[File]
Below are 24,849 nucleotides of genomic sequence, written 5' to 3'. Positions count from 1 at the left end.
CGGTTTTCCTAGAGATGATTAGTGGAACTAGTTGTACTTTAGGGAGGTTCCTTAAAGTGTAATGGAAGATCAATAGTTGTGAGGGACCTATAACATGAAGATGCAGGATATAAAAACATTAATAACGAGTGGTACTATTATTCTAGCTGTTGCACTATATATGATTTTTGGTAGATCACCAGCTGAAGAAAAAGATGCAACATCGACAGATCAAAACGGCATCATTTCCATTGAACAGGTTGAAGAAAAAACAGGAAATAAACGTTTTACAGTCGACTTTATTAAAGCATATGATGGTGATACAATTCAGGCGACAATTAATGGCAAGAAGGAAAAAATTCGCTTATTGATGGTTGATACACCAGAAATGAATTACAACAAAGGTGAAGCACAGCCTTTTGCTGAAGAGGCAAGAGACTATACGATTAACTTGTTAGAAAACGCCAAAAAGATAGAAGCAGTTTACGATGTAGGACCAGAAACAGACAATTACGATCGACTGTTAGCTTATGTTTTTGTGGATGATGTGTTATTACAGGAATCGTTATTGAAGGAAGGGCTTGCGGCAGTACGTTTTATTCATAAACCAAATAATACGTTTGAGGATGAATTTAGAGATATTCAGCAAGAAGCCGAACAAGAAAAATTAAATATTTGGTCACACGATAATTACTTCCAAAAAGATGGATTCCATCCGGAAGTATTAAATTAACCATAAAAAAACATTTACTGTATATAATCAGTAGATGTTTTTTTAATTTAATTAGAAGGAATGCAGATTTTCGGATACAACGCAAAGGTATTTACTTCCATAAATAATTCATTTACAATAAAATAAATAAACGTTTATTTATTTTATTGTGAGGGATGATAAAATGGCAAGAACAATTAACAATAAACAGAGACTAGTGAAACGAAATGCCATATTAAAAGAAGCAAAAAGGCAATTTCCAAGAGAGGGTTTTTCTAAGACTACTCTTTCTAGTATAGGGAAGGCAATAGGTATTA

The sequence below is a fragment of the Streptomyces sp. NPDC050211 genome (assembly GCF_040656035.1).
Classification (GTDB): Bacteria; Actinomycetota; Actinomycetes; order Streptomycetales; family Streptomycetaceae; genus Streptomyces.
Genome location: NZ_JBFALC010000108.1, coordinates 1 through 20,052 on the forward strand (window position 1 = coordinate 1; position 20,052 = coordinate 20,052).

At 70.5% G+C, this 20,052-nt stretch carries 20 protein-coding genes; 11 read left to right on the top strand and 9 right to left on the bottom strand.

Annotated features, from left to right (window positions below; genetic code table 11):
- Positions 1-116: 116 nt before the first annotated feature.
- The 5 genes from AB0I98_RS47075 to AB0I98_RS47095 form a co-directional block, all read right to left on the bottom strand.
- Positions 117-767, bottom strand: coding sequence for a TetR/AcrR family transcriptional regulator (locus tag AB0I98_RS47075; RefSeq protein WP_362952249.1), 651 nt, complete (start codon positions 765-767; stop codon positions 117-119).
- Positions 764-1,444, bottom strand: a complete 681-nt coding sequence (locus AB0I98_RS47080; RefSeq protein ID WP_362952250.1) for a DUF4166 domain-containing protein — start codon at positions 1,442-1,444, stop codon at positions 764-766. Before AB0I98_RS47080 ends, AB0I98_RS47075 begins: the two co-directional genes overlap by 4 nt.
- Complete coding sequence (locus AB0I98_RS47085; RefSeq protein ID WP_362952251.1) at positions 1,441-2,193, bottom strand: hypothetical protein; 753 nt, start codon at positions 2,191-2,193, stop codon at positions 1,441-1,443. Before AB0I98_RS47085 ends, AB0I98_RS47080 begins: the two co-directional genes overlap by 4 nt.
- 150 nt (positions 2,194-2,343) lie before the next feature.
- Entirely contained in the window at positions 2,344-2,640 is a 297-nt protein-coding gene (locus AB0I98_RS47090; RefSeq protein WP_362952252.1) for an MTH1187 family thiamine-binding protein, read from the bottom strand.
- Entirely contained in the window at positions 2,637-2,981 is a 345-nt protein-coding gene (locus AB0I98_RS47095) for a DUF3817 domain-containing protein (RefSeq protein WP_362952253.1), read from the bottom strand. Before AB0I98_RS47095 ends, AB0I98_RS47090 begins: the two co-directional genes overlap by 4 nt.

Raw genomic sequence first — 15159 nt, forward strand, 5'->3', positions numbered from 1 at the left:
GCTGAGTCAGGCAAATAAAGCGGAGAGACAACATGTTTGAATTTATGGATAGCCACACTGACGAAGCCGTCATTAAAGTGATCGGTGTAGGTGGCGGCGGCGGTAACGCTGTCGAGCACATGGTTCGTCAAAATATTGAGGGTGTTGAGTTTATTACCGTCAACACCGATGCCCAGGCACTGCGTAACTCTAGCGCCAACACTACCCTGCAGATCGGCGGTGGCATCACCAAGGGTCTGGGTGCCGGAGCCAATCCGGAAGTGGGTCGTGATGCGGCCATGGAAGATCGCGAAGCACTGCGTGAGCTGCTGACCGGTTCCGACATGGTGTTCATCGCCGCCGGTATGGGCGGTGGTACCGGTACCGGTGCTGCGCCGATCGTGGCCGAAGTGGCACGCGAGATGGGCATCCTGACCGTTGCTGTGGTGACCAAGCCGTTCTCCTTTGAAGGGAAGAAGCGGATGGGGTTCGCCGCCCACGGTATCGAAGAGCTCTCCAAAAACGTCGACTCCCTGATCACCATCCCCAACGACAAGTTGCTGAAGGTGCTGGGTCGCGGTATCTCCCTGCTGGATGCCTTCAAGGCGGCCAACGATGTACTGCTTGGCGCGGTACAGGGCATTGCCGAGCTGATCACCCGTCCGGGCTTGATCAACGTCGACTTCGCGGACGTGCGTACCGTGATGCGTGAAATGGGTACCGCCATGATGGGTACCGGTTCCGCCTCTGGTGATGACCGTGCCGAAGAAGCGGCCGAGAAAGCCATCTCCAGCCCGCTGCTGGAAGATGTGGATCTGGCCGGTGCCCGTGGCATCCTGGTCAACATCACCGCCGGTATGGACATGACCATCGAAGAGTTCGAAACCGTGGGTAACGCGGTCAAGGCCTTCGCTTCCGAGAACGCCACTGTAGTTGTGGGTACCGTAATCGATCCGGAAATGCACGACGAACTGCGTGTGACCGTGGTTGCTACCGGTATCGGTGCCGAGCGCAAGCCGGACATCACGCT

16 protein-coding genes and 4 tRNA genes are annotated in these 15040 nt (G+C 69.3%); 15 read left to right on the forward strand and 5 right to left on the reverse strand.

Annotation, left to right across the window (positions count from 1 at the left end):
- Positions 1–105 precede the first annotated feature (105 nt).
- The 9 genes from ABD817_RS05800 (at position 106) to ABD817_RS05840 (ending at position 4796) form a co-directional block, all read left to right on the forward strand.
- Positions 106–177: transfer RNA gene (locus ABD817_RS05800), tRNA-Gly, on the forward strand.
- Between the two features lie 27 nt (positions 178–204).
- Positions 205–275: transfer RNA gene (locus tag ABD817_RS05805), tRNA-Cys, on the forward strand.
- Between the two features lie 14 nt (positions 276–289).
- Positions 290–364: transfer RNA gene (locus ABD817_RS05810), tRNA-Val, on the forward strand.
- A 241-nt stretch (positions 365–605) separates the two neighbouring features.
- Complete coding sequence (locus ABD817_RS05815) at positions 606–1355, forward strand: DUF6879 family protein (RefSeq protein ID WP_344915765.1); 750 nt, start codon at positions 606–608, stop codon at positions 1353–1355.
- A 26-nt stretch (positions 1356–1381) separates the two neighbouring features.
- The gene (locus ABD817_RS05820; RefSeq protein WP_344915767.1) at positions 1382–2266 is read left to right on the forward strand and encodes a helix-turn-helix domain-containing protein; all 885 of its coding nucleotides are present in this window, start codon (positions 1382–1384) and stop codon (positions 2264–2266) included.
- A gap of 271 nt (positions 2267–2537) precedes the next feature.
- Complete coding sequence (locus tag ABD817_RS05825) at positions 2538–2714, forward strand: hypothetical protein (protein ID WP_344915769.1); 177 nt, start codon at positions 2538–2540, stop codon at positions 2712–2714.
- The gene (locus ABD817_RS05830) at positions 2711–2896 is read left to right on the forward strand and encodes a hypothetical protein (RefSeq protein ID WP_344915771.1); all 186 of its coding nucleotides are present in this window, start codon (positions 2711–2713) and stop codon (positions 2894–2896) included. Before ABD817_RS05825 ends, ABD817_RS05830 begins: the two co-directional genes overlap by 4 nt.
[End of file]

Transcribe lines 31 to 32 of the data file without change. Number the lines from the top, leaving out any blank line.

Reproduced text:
- A gap of 271 nt (positions 2267–2537) precedes the next feature.
- Complete coding sequence (locus tag ABD817_RS05825) at positions 2538–2714, forward strand: hypothetical protein (protein ID WP_344915769.1); 177 nt, start codon at positions 2538–2540, stop codon at positions 2712–2714.